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Equity elections – meet the candidates for president

Dave Eager, Jean Rogers and Malcolm Sinclair are the candidates for president of Equity Dave Eager, Jean Rogers and Malcolm Sinclair are the candidates for president of Equity
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Equity elections are underway, with members being asked to vote on a new council and for the union’s next president. The Stage asked each of the candidates what they thought were the pressing issues for the sector, and what they could bring to the role of president. Voting closes on July 6.

Dave-Eager-2009-001Dave Eager

What are the big issues facing the industry, and what would you do to address them?

Arts funding is a national issue close to my heart. The lion’s share of subsidy is not only disproportionately allocated to London, but the money that reaches the regions is also disproportionately allocated. The regions have traditionally powered new dramatic initiatives, stimulating artistic development in London, but now they are generally subjugated to feed off its populist cast-offs. In the short term, this may seem good for London-based actors, because talent, ability, creativity and activity is forced to remain in London, but in the long term the starvation of the regions will prove to be detrimental to our profession. Many of us, across all age ranges, genders and backgrounds, are not able to afford to live in London. Objectivity and opportunity, throughout the UK nations and regions, in the allocation of arts funding, is an essential matter for Equity to pursue vigorously because centralisation has been proven not to work.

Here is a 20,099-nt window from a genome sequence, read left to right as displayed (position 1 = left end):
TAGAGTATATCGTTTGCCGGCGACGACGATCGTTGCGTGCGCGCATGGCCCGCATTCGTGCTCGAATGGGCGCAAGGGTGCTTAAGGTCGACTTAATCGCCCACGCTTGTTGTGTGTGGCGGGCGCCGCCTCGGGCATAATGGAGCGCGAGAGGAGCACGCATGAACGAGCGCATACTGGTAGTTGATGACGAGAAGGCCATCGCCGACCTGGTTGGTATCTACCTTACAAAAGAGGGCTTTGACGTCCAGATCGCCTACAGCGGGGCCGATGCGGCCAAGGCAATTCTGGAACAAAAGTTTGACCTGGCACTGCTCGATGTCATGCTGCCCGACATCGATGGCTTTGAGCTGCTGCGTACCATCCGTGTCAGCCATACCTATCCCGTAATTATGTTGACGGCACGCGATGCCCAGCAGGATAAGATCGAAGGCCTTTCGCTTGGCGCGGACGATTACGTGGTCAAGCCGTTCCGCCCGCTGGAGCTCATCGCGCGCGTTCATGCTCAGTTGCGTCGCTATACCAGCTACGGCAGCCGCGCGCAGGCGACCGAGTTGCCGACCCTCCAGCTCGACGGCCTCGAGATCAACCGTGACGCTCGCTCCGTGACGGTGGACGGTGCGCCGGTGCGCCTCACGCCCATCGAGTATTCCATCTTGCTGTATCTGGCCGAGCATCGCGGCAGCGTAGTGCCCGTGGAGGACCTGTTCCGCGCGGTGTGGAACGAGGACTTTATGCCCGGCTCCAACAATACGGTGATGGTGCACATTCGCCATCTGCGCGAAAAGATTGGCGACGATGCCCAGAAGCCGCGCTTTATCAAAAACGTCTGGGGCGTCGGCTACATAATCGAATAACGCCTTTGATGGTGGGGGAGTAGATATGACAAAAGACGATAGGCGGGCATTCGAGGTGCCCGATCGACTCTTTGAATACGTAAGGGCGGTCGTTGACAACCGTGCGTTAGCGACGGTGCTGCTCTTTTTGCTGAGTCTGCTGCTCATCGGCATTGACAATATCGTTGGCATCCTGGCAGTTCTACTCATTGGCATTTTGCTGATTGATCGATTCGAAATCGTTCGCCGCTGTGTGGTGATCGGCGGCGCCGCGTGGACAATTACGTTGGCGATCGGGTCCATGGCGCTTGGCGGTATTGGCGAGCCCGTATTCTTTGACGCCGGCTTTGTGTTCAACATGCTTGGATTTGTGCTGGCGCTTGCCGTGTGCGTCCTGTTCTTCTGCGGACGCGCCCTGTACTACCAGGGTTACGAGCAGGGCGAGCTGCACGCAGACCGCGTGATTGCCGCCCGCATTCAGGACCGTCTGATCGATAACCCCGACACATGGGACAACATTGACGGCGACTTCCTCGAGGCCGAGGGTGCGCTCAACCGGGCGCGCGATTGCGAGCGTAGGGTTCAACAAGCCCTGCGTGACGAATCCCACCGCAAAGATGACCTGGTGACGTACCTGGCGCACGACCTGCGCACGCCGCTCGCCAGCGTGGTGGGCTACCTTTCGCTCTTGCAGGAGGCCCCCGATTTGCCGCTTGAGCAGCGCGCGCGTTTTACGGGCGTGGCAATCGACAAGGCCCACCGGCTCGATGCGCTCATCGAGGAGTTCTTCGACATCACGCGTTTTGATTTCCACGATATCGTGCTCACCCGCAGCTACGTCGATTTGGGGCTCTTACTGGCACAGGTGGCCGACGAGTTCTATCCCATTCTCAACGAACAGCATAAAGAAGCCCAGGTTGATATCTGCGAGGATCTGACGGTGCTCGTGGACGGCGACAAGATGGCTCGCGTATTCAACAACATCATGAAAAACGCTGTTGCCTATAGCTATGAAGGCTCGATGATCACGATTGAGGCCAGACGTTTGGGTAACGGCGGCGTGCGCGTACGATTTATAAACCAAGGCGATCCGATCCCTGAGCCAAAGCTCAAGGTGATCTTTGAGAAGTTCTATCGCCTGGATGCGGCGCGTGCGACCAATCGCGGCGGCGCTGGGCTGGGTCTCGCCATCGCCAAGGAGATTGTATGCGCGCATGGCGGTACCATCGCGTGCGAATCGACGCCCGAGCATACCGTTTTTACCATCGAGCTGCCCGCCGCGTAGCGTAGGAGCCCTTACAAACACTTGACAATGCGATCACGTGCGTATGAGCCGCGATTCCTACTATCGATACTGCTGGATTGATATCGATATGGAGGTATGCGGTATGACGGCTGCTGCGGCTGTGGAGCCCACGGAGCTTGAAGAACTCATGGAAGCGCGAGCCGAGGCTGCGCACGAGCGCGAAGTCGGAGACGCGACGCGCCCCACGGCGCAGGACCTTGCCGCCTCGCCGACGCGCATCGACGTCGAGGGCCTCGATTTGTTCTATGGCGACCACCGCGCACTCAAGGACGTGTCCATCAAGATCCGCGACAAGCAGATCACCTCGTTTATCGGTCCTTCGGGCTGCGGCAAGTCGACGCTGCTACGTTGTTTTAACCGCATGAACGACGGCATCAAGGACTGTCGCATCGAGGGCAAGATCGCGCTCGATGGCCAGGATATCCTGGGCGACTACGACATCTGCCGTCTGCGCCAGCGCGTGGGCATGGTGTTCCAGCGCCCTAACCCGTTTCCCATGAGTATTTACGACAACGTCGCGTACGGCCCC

As president, it would not be my role to promote my personal views. I am happy to express them, so others know where I stand, but when presiding at meetings I must dismiss my views and attitude to ensure that council has considered all opinions and options. This will enable them to reach a fully informed decision. At the same time I will uphold the principle that matters of a party political or sectarian nature, as well as unfair discrimination, have no place in Equity. As president, I will strive to ensure that all issues are determined in this way.